A tool for overtly engaging the power of the eyes.
The Gesticulator projects what I am looking at onto my front, turning the gestures of my eyes from a passive to an active, even aggressive, statement.
More so than the gestures themselves, it is the shared awareness (between me and others) of the overtness of my eye movements, their visual representation, and potential archive, that renders common gestures extreme.
Whether being passive, assertive, passive-aggressive, thoughtful, or somewhere in between, you probably employ the power of body language and eye contact. But the unspoken rules that govern the subtle forms of eye communication are difficult to teach. Like language, these rules vary throughout cultures, and depend on one’s view of themselves.
The uncrossable divide between the known and felt, between the stated, and the understood, is expressed and perceived in many ways. There seems to be a level of appropriateness and formality to overt verbal communication, that eludes the kind of things we can say, suggest, or demand with our eyes and bodies.
Some of the gestures we “are allowed” to make with our eyes and bodies (like “screw you for stepping on my foot” or “I’m looking at you, up and down, and thinking about making sweet love to you” or “um, you are making me really uncomfortable please back away”, or “I am so disinterested in what you are talking about I am trying to escape”) are absolutely not appropriate to say out-loud. Yet we are fully accustomed to perceiving them otherwise. Why do we accept them in their less-overt forms? At times, the contrast between the perceived and the acknowledged is so great that it becomes awkward, hilarious, and very interesting.
I was recently in Boston riding the T and a man, sitting in the middle of a bench, was hoarding the surrounding three seats by literally holding onto them with his arms. His head was down all the way to avoid eye contact with the crowd standing directly in front of the empty seats. I was struck by the fact that he was so territorial yet unable to stand up for it with his eyes. If I had verbally asked him to sit down, I wondered, would he deny the statements of his body and allow me to sit? Or would he be able to say out-loud what he was already clearly communicating? It seemed that by not looking up at us, he was denying us the ability to engage in his non-overt form of communication. He was reserving the unilateral right to “speak”, and leaving no room for two-way non-verbal discussion. He was putting us at the very edge of the divide between the two forms of communication: a very precarious position, where one is forced to confront their fears about engagement.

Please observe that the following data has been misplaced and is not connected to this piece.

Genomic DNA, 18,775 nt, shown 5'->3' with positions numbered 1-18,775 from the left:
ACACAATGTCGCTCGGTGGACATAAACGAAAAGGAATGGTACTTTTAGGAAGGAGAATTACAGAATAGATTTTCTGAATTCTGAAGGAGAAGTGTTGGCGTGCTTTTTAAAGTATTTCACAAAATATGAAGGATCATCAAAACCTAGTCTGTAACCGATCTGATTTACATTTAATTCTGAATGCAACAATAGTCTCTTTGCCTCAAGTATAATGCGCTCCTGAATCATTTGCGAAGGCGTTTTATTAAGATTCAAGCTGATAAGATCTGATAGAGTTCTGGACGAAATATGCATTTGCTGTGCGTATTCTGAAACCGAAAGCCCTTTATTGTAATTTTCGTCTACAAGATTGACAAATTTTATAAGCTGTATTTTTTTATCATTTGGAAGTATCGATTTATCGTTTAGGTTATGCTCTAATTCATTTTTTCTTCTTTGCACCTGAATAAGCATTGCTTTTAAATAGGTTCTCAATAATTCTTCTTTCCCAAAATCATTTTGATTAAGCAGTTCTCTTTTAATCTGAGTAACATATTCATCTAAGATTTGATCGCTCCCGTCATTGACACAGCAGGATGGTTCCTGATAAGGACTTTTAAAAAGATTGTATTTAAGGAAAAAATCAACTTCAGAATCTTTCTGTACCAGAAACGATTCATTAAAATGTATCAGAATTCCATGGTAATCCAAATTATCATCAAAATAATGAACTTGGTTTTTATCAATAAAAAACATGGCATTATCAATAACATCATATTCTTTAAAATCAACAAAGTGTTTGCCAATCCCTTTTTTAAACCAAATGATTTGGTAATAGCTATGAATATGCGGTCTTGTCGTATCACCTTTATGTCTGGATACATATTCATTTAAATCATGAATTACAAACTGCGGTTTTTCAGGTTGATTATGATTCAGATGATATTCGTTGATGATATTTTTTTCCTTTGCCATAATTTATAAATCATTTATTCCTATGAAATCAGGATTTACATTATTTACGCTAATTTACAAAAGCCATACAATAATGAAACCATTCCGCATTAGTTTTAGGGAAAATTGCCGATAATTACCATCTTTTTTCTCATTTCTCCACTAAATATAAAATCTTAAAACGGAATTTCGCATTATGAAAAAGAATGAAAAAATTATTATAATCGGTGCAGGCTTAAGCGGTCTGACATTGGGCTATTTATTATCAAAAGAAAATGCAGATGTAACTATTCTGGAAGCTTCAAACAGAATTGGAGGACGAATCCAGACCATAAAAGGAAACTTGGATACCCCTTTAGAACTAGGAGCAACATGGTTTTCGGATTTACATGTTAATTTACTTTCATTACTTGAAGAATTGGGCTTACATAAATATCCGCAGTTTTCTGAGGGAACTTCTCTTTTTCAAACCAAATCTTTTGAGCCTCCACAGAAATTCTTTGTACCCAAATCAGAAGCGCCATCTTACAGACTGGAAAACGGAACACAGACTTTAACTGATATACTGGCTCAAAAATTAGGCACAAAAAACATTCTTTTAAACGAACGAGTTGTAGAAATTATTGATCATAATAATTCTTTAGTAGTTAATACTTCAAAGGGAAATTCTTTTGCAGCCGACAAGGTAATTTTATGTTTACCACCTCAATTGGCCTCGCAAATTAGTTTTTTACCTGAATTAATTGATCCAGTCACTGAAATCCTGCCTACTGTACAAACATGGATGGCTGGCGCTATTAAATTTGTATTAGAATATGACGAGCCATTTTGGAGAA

To a lesser degree, I encounter this precarious situation daily during my subway commute, where I use my eyes to kindly ask for some space, or to sternly make somebody aware that they are in the way. Avoiding eye contact shields us from these statements. In this way, eye contact seems to be the bridge to acknowledging body language and behavior.
The train is a breeding ground for these moments. We don’t speak to each other, yet crowd into a small spaces. We use exclusively gesture and eye contact to communicate.
Sometimes non-verbal statements seem to creep toward the “overt layer,” like when two people are aware that they are both aware of it, and yet maintain a distance between the spoken and physical in their conversation. It can be ignored as people see fit: it is essentially passive. As a result, it can be frustrating.
There is an entire blog dedicated to inappropriate subway behavior that speaks to this frustration: http://www.subwaydouchery.com/page/25